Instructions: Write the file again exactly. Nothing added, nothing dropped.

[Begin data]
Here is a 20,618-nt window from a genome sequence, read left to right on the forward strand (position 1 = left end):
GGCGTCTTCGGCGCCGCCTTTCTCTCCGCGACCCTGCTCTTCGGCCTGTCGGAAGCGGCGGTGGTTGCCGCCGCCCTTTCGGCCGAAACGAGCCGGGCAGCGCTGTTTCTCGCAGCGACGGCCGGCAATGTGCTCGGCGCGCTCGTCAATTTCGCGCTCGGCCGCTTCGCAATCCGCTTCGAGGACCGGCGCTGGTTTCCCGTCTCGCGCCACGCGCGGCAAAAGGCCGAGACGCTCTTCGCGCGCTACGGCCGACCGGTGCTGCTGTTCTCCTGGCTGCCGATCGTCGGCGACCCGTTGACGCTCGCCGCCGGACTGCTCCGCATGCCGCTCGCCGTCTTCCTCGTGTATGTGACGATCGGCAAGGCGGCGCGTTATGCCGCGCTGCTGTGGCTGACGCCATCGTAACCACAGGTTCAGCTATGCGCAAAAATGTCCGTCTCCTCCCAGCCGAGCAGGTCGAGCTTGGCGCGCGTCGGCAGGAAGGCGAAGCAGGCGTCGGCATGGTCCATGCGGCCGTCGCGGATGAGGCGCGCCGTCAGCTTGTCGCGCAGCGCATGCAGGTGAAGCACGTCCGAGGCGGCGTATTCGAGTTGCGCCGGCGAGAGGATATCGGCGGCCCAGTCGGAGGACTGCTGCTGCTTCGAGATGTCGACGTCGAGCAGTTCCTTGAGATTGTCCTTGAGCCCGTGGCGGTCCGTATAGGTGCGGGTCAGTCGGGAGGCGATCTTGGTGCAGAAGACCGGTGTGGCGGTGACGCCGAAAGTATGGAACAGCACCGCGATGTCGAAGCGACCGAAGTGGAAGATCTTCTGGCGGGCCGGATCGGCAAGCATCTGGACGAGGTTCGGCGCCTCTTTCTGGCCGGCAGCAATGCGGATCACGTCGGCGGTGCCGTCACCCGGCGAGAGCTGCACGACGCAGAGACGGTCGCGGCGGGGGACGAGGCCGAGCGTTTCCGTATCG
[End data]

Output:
Here is a 20,618-nt window from a genome sequence, read left to right on the forward strand (position 1 = left end):
GGCGTCTTCGGCGCCGCCTTTCTCTCCGCGACCCTGCTCTTCGGCCTGTCGGAAGCGGCGGTGGTTGCCGCCGCCCTTTCGGCCGAAACGAGCCGGGCAGCGCTGTTTCTCGCAGCGACGGCCGGCAATGTGCTCGGCGCGCTCGTCAATTTCGCGCTCGGCCGCTTCGCAATCCGCTTCGAGGACCGGCGCTGGTTTCCCGTCTCGCGCCACGCGCGGCAAAAGGCCGAGACGCTCTTCGCGCGCTACGGCCGACCGGTGCTGCTGTTCTCCTGGCTGCCGATCGTCGGCGACCCGTTGACGCTCGCCGCCGGACTGCTCCGCATGCCGCTCGCCGTCTTCCTCGTGTATGTGACGATCGGCAAGGCGGCGCGTTATGCCGCGCTGCTGTGGCTGACGCCATCGTAACCACAGGTTCAGCTATGCGCAAAAATGTCCGTCTCCTCCCAGCCGAGCAGGTCGAGCTTGGCGCGCGTCGGCAGGAAGGCGAAGCAGGCGTCGGCATGGTCCATGCGGCCGTCGCGGATGAGGCGCGCCGTCAGCTTGTCGCGCAGCGCATGCAGGTGAAGCACGTCCGAGGCGGCGTATTCGAGTTGCGCCGGCGAGAGGATATCGGCGGCCCAGTCGGAGGACTGCTGCTGCTTCGAGATGTCGACGTCGAGCAGTTCCTTGAGATTGTCCTTGAGCCCGTGGCGGTCCGTATAGGTGCGGGTCAGTCGGGAGGCGATCTTGGTGCAGAAGACCGGTGTGGCGGTGACGCCGAAAGTATGGAACAGCACCGCGATGTCGAAGCGACCGAAGTGGAAGATCTTCTGGCGGGCCGGATCGGCAAGCATCTGGACGAGGTTCGGCGCCTCTTTCTGGCCGGCAGCAATGCGGATCACGTCGGCGGTGCCGTCACCCGGCGAGAGCTGCACGACGCAGAGACGGTCGCGGCGGGGGACGAGGCCGAGCGTTTCCGTATCG